Regulations vary dramatically from state to state. Some, such as Pennsylvania and Utah, have injected themselves into the system, creating yet another tier and another level of profit. Consumers who complain about wine costs in these states may not realize that their higher prices are not a result of overzealous markups at the trade level, but rather of state governments that reap profits on all alcohol sales.

In reality, the 50 states are like 50 different countries. “When I started in the business, there was an additional 14% tax levied on wine and alcohol purchases in the state I worked in,” says David O’Day, director of wine for Del Frisco’s Double Eagle Steak Houses and Sullivan’s, which have restaurants in 15 different states. “After opening many new locations, I saw how different states and even counties use the system. I understand the system is to regulate, control, and collect taxes, but I have always felt that in some states, the laws are outdated and unreasonable.”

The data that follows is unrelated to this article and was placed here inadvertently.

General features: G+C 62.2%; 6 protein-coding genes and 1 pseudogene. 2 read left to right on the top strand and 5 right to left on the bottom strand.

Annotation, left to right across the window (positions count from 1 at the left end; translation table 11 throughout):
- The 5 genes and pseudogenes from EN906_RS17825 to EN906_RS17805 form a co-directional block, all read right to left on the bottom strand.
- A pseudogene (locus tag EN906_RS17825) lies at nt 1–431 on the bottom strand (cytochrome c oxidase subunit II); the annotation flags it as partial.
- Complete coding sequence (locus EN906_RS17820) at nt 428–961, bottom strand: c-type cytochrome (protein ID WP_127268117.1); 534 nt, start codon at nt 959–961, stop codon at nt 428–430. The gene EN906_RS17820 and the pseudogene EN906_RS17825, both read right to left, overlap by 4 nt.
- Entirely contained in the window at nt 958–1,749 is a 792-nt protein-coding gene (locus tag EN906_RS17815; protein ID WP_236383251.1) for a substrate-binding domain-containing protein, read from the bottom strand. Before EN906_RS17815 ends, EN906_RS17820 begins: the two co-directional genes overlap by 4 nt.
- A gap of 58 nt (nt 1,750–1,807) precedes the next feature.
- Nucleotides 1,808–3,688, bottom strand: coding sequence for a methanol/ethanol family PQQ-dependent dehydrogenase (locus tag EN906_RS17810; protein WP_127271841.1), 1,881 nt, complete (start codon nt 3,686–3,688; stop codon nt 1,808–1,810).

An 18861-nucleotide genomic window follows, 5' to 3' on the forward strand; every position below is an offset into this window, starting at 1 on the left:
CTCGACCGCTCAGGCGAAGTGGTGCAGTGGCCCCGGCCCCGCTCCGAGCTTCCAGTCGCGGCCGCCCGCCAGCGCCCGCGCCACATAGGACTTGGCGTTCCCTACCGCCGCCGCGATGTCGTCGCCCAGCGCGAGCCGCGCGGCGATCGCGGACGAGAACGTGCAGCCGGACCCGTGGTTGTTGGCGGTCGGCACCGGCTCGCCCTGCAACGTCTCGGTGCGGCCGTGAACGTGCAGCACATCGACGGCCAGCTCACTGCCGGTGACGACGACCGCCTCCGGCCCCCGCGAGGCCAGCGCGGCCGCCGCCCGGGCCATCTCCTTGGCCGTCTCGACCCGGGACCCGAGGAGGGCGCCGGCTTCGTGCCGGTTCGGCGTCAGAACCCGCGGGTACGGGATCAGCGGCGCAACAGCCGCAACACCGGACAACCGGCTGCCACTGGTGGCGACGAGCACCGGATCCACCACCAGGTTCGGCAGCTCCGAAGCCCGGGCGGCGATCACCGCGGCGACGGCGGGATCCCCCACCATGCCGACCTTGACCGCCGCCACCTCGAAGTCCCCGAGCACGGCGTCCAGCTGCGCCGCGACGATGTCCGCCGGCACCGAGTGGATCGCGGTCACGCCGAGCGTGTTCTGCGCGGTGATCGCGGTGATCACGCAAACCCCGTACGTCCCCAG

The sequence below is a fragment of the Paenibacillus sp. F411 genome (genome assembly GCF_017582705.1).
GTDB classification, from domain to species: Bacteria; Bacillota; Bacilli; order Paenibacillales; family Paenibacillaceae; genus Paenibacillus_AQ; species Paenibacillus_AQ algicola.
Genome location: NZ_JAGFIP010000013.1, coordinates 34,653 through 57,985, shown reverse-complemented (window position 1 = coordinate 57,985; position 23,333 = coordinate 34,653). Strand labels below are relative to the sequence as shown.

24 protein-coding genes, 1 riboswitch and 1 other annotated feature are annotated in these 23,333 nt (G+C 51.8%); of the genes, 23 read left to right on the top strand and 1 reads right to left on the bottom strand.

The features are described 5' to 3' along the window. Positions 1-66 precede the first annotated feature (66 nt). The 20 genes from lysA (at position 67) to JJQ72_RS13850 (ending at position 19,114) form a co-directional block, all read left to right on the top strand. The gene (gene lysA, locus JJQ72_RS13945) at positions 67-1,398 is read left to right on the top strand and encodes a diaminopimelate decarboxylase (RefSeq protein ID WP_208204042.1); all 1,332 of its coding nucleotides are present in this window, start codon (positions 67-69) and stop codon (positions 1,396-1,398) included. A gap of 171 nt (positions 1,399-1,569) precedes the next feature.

Because of the 21st Amendment, then, it is much easier to source wines and charge reasonable prices in some states than in others. Jeff Porter has been a fine-dining restaurant buyer and is currently the wine buyer for Andronico’s Markets, a high-end, multi-unit retailer in the San Francisco Bay area. “As a regional buyer in northern California, I have the ability to work directly with wineries, suppliers (who act as their own distributors), and distributors themselves,” he says. “The direct interaction with wineries and suppliers affords me the ability to negotiate with the source and get better pricing, and allows me to have a better understanding of what the winery or supplier is trying to achieve with their products—story, type of product, or philosophy.” Working in a wine-producing state with more liberal liquor laws gives Porter more options and thus the freedom to create a wine program with more choices for the consumer, usually at better prices.